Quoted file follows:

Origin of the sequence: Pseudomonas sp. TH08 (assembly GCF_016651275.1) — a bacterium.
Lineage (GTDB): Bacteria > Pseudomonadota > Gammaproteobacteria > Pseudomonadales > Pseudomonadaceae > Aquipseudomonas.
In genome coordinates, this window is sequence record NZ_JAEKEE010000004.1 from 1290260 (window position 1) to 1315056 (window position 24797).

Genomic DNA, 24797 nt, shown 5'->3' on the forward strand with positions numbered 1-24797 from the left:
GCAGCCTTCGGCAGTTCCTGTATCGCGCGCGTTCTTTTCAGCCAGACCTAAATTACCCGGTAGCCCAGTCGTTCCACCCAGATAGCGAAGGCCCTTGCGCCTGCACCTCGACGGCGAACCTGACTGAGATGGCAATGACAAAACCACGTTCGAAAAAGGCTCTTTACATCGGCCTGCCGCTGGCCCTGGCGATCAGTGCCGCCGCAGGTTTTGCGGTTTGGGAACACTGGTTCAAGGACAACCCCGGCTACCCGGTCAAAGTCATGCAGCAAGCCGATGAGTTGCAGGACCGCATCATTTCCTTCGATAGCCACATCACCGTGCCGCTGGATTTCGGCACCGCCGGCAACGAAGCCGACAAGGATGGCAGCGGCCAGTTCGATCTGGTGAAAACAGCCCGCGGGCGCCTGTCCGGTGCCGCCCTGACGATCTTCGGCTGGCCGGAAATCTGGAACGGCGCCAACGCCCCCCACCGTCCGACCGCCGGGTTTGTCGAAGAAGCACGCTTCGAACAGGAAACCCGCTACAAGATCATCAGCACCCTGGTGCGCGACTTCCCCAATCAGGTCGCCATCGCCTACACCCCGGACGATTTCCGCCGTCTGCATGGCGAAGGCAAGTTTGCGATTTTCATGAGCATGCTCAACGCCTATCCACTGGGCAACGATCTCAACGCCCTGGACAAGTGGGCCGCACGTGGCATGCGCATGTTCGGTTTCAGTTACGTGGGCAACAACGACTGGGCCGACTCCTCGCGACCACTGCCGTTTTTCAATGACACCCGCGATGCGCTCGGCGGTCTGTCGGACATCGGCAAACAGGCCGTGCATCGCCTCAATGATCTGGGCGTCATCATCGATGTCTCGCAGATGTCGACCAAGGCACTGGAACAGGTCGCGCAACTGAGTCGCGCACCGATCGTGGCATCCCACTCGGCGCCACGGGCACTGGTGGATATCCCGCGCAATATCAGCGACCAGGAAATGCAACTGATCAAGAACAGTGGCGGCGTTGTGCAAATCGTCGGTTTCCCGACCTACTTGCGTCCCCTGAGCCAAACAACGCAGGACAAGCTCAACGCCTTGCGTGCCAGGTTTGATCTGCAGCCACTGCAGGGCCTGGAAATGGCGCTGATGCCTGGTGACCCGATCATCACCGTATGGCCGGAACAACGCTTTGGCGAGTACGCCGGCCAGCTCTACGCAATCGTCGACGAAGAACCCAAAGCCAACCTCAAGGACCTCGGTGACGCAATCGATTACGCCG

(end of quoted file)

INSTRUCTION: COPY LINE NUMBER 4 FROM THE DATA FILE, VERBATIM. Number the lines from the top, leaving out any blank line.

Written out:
Genomic DNA, 24797 nt, shown 5'->3' on the forward strand with positions numbered 1-24797 from the left: